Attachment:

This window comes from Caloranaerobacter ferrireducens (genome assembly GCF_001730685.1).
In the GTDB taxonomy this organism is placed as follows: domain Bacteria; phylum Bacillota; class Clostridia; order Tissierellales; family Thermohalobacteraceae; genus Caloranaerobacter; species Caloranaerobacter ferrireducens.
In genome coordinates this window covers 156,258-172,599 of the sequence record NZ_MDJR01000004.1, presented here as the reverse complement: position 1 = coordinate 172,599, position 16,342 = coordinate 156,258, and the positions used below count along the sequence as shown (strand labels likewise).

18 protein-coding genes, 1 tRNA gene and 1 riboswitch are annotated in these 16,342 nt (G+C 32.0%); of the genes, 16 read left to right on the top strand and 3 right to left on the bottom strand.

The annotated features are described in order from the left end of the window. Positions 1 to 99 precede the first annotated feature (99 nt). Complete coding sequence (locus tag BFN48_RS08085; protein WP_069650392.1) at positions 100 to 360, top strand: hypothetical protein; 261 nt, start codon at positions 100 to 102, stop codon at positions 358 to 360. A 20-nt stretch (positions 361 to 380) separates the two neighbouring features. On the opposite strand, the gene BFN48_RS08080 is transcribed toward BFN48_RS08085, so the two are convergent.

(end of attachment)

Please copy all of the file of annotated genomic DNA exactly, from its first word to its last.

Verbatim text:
This window comes from Caloranaerobacter ferrireducens (genome assembly GCF_001730685.1).
In the GTDB taxonomy this organism is placed as follows: domain Bacteria; phylum Bacillota; class Clostridia; order Tissierellales; family Thermohalobacteraceae; genus Caloranaerobacter; species Caloranaerobacter ferrireducens.
In genome coordinates this window covers 156,258-172,599 of the sequence record NZ_MDJR01000004.1, presented here as the reverse complement: position 1 = coordinate 172,599, position 16,342 = coordinate 156,258, and the positions used below count along the sequence as shown (strand labels likewise).

18 protein-coding genes, 1 tRNA gene and 1 riboswitch are annotated in these 16,342 nt (G+C 32.0%); of the genes, 16 read left to right on the top strand and 3 right to left on the bottom strand.

The annotated features are described in order from the left end of the window. Positions 1 to 99 precede the first annotated feature (99 nt). Complete coding sequence (locus tag BFN48_RS08085; protein WP_069650392.1) at positions 100 to 360, top strand: hypothetical protein; 261 nt, start codon at positions 100 to 102, stop codon at positions 358 to 360. A 20-nt stretch (positions 361 to 380) separates the two neighbouring features. On the opposite strand, the gene BFN48_RS08080 is transcribed toward BFN48_RS08085, so the two are convergent.